}
        CloseHandle(hFile);
        return result;
    }
    #else
    // assume POSIX
    long long myGetFileSize ( const char *filename ) {
        long long result = -1;
        int fd = open(filename,O_RDONLY);
        if ( fd >= 0 ) {
            result = lseek64(fd, 0, SEEK_END);
        }
        close(fd);
        return result;
    }
    #endif
    In a larger project, you'll end up with several of these, so it make sense to have
    - porting.h containing all the prototypes
    - porting_win32.c containing all the win32 stuff
    - porting_posix.c containing all the posix stuff

    So you compile all your code, and whichever of the porting.... files makes sense for the platform you're using.
    stahta01 likes this.
    If you dance barefoot on the broken glass of undefined behaviour, you've got to expect the occasional cut.
    If at first you don't succeed, try writing your phone number on the exam paper.
    I support http://www.ukip.org/ as the first necessary step to a free Europe.

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    Forgive my ignorance please. Where do I find good information to accomplish these tasks you have set before me? I am researching on google and not comming up with too much information. where do I find the right implementation and syntax for Win 32 ,I've been up all night trying to absorb and understand these concepts. Google returns pages that has the prototypes but no examples. I know that it is possible I mean even 32bit processors and 32 bit OSs can handle 256bit encryption. I am not worried about the porting at this point I just want to get it to work in windows 7 64bit even though I am using GNU GCC which I understand to be a 32bit compiler. I am reading from several books and no where is the mention of stuff like O_RDONLY or fgetpos(), I am really struggling with this in part that I am a newbie and the other reason is that these seem esoteric because I cannot find them in the books that I have and I have a lot. The prototypes for these confuse me.
    I thank you guys for trying to help me and being so patient with me. Please don't give up on me.
    I tried visual C++ 2011 for my compiler(nor do I wish for it to be my compiler as it runs on interpreted code) and I did not understand it at all it had a bunch of extra stuff in it that I did not understand and my code wouldn't compile like it did when I was using GNU GCC. I know that you guys are trying to make me understand but I guess I should sleep and let it sink in maybe that will do it.
    I am not looking for someone to do the work for me, I simply want to understand all of this.
    Thank you.
    Last edited by Once-ler; 03-02-2013 at 09:26 AM.

  10. #10
    and the hat of wrongness Salem's Avatar
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    I suggest you learn as much standard C as possible on a single platform before worrying about the intricacies of getting portable code to work across a range of platforms.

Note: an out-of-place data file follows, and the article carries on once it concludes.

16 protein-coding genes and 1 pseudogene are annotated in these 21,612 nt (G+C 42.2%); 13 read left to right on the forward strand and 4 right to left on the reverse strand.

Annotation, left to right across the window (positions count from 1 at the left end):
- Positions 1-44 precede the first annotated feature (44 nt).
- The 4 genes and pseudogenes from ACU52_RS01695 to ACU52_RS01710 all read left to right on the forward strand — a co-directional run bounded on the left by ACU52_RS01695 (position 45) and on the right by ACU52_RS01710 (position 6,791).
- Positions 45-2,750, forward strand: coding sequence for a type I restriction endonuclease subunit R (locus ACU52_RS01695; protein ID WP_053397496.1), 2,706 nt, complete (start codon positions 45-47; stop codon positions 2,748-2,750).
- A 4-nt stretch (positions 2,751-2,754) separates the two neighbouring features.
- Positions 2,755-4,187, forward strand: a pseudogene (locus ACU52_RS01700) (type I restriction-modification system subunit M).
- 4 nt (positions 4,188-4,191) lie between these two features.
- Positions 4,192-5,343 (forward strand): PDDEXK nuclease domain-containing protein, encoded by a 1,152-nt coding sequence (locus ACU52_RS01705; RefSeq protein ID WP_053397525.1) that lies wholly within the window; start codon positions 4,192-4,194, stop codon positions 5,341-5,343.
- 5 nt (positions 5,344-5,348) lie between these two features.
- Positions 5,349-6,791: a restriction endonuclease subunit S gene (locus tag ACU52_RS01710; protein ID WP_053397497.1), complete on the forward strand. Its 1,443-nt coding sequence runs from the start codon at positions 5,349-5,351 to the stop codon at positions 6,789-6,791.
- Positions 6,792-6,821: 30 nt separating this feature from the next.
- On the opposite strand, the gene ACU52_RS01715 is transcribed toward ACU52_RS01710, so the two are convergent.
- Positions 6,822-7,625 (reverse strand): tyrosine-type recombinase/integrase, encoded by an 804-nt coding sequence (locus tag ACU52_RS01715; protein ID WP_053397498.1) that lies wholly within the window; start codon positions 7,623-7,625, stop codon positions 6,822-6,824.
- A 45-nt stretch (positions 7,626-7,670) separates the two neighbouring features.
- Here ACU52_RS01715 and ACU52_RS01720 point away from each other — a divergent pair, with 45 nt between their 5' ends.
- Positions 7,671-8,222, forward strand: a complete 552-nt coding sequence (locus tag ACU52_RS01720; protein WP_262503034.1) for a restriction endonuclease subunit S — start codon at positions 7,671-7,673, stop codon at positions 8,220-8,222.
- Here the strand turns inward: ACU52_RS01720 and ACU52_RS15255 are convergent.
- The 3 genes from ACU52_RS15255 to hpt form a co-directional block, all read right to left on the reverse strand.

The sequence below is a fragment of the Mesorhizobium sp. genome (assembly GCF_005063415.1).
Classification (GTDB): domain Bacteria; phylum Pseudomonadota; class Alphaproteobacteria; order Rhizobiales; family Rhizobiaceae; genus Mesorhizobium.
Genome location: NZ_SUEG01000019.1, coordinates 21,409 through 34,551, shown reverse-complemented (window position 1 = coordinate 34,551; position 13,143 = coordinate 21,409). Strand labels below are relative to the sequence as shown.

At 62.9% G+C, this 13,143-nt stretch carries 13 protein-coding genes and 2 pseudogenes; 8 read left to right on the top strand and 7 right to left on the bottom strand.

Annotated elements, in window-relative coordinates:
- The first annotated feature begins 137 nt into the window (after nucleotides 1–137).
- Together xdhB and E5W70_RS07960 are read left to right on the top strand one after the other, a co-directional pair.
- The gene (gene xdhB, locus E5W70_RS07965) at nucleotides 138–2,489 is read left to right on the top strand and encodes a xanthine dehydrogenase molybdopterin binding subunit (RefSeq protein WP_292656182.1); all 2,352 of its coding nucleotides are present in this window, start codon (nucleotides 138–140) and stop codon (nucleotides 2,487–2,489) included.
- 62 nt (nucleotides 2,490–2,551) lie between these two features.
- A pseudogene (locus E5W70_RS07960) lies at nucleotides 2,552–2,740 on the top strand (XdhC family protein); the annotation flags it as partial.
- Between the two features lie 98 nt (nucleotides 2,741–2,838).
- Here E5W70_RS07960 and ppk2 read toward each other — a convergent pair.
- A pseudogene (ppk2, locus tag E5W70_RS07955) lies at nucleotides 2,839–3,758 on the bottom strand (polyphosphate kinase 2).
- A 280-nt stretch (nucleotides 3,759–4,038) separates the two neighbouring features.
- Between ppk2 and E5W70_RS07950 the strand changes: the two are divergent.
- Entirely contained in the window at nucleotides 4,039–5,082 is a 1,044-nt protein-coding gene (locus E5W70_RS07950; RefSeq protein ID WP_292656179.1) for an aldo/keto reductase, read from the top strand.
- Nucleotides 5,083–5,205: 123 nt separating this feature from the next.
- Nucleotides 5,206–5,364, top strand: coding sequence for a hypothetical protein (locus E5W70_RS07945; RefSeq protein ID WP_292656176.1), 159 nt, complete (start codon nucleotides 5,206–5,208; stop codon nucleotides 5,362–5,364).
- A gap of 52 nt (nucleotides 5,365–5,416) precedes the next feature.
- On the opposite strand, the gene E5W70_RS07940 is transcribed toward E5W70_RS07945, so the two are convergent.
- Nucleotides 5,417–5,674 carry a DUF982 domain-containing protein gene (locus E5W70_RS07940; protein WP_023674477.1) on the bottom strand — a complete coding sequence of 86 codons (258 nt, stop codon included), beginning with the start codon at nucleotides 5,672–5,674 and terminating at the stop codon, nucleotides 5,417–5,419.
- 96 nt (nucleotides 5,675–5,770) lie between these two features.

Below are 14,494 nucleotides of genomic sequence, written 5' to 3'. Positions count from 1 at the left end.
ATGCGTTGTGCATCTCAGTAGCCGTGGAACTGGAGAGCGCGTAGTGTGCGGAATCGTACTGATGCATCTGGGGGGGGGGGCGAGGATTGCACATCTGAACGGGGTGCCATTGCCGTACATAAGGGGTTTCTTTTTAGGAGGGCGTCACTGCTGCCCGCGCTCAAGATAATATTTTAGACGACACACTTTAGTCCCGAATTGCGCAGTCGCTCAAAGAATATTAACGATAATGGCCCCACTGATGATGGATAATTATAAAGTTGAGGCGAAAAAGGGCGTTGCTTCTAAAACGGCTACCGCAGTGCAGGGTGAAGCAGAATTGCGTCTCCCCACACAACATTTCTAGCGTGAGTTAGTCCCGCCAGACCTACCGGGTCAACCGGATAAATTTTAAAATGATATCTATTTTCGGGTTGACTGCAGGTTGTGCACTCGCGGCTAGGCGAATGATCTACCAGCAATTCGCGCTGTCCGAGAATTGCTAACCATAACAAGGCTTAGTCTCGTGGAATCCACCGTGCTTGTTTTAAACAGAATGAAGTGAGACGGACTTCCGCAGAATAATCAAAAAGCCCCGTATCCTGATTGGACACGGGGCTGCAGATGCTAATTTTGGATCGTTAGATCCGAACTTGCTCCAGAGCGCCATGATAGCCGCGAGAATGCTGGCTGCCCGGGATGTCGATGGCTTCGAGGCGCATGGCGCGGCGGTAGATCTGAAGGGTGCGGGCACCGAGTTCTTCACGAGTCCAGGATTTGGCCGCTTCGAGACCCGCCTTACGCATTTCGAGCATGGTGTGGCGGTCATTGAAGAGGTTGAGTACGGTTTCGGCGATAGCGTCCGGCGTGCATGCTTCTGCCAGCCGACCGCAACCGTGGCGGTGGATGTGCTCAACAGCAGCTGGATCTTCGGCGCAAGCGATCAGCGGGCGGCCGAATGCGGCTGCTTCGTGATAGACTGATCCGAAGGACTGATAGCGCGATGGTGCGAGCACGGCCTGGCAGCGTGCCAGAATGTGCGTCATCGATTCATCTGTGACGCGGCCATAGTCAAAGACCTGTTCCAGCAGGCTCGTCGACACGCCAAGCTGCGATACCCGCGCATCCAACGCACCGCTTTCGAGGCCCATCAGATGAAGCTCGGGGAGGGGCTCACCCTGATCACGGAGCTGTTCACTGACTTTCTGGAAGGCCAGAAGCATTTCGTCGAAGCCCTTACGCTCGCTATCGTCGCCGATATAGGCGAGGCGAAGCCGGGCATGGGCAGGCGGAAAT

If you dance barefoot on the broken glass of undefined behaviour, you've got to expect the occasional cut.
    If at first you don't succeed, try writing your phone number on the exam paper.
    I support http://www.ukip.org/ as the first necessary step to a free Europe.

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    I have decided to learn it on windows first I will worry about porting later. I have tried various distros of Linux but that was before I got into programing. I chose C because before I tried C++ but it does not seem to have the low level abilities that I require plus it is hung up on that OOP stuff which I can't stand.

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    I am trying Pelles C 64bit with this code:
    Code:
    #include <stdio.h>
    int main()
    {
    
    
    unsigned long long size;
    FILE *f = fopen("g:\\Mess.m2ts", "rb");
    if (f)
       fseek(f, 0ull, SEEK_END);
       size = ftell(f);
       fclose(f);
       printf ("size is : %ull", size);
    
    return 0;
    }
    and it returns the value 4150372352LL
    this is better but still wrong
    What am I doing wrong?
    if I change it to lld in all the places I get -144594944
    if I change it to unsigned int I get 4150372352
    Last edited by Once-ler; 03-02-2013 at 11:46 AM.

  13. #13
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    What are you doing wrong?

    The first obvious thing is that you have not addressed your original problem (apart from giving main() an explicit int return type, that code is identical to the code in your first post) but you are hoping that using a different compiler will fix it.
    stahta01 likes this.
    Right 98% of the time, and don't care about the other 3%.

  14. #14
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    well I would have thought that a 64bit compiler would have been able to work with ULL

  15. #15
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    Nothing to do with it. A 64-bit compiler is able to address more memory. Support of long long integral types is something else entirely.

    And it doesn't change the fact that you are using functions that the standard specifies as working with long types, rather than long long types.
    Right 98% of the time, and don't care about the other 3%.